The system of KitSound Link is controlled by a free smartphone app, which sends music from DLNA devices and streaming services such as Spotify to any room in the house. It works in the same way as multi-room products such as the Samsung R7 and Sony SRS-X88, except that you do not need to fork out for an expensive new speaker
Build quality is good but not very good it is light as a feather, the buttons click loudly when pressed and the plastic casing feels, well, plastic type. At this price, however, it’s difficult to complain. On the back you will find optical digital and 3.5-mm analogue outputs, plus buttons for WiFi and Direct mode setup.
The Link itself is a small box measuring 119-mm wide by 27-mm high by making it compact enough to perch on top of other factors or place on a desktop. The gloss black finish is a real fingerprint magnet but rather stylish, increased further by a thick silver trim around the top panel.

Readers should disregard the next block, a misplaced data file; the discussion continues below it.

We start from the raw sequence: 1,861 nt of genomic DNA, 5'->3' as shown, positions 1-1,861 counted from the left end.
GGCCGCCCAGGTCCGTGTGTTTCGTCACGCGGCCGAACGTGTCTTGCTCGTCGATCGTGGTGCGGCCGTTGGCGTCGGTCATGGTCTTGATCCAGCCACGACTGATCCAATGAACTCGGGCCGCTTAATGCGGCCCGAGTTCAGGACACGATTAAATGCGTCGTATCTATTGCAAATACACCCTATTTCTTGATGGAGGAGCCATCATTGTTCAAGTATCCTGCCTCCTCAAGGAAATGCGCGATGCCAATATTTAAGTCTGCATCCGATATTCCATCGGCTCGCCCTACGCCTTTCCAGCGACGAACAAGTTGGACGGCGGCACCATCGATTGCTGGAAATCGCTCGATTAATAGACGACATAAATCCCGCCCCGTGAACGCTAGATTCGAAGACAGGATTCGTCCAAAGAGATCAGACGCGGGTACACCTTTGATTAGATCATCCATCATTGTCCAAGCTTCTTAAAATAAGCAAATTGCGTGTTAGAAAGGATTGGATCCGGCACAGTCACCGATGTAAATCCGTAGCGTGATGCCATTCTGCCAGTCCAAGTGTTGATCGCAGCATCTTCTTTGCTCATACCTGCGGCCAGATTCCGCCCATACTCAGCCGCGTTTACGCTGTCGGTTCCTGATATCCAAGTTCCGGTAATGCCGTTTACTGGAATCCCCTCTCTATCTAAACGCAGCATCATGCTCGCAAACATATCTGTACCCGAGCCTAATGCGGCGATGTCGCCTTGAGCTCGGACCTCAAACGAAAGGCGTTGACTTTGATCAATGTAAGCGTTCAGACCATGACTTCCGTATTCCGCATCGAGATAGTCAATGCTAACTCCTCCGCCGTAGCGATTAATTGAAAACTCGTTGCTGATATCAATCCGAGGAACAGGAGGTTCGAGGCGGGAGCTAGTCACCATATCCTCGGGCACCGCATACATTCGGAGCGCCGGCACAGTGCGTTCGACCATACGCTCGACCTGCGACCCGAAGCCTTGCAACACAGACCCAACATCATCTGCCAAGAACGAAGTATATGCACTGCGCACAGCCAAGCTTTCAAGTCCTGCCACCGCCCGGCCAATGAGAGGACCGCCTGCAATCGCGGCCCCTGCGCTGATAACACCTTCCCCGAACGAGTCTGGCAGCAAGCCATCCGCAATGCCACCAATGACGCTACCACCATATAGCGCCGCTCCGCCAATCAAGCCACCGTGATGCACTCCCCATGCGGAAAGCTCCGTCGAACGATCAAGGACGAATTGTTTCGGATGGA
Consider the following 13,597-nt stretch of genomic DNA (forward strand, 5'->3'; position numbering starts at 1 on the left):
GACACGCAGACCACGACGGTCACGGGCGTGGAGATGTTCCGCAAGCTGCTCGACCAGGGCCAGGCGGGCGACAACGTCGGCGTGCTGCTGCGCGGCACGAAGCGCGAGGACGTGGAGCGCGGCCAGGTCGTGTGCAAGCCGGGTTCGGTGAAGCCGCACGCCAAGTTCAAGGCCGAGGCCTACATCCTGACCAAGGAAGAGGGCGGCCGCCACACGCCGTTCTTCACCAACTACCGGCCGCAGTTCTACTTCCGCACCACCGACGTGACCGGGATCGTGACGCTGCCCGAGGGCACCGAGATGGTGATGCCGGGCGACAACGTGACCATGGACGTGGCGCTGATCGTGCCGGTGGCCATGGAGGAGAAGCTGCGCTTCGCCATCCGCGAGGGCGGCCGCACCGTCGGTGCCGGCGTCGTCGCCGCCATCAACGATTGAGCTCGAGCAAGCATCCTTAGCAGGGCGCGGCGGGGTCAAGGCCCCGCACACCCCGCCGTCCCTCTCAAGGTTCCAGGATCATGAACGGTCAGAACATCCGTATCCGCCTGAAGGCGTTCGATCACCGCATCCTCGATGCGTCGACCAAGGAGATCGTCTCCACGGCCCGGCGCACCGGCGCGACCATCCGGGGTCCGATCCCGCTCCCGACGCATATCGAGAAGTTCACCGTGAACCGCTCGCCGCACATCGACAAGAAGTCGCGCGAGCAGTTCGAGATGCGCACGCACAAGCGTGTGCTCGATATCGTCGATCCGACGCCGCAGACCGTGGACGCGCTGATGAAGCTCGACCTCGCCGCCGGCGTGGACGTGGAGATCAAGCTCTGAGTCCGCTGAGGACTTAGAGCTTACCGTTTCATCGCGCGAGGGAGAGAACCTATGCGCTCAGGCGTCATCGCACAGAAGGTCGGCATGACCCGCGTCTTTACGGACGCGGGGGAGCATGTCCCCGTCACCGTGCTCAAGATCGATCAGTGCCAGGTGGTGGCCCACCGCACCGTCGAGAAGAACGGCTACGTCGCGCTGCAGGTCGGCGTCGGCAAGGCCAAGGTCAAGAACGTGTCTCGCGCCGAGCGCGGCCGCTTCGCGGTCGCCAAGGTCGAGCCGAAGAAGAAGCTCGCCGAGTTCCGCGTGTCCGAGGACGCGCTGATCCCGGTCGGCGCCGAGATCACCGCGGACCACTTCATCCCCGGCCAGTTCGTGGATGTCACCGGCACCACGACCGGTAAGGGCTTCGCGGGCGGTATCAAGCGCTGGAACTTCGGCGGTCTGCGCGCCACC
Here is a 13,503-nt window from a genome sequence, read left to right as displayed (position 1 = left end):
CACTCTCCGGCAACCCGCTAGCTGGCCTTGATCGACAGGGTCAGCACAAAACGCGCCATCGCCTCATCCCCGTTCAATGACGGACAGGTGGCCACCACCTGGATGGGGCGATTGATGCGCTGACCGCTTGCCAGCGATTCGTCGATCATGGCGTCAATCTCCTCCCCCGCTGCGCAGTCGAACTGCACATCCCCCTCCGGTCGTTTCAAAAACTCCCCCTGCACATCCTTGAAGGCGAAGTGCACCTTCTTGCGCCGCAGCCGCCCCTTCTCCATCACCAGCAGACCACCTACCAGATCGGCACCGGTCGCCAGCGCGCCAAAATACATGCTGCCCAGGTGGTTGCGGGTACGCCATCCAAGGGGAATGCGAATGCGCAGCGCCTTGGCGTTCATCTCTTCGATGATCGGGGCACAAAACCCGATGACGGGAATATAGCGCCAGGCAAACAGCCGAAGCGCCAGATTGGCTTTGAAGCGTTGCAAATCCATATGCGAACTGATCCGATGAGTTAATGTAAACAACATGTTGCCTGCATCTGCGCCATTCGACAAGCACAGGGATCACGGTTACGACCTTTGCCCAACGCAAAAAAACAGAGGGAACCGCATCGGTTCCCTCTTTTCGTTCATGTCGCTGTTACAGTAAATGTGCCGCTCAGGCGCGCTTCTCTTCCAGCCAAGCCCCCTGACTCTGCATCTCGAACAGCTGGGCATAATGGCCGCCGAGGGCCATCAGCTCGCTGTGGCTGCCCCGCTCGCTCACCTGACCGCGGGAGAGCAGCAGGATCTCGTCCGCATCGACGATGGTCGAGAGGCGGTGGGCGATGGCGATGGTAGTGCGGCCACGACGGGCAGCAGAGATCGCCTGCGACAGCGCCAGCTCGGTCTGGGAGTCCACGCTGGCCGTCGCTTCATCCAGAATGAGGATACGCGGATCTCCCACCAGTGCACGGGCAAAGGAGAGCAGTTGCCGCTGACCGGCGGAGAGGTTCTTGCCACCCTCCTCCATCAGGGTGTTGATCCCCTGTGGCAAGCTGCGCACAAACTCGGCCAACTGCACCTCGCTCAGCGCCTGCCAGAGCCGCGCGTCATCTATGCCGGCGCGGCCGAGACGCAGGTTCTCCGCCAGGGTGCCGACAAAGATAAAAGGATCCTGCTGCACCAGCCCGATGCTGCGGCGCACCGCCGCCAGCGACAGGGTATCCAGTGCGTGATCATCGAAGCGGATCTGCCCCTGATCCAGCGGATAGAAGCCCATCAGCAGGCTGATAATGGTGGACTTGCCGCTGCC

The app’s available for free from the Google Play or Apple Store, and allows you to stream music from a variety of online services or plunder the music libraries on your PCs and NAS drives. The system supports MP3, AAC, AAC+, FLAC, ALAC, WAV and PCM playback, with high res audio playback up to 192kHz/24-bit.
A solid white light tells you the unit is connected. Admittedly, it took a couple of attempts to make it work, but that’s par for the course in the world of wireless audio. If your router does not support WPS, you can connect your phone directly to the Link and enter login details on your phone’s browser.
Naturally, the calibre of your audio system determines sound quality, and a 3.5mm mini-jack lead would hardly be an audiophile’s conduit of choice, but KitSound Link transfers the music without any signs of degradation.
KitSound Link is wireless adapter and affordable with flexible and easy to use app performance.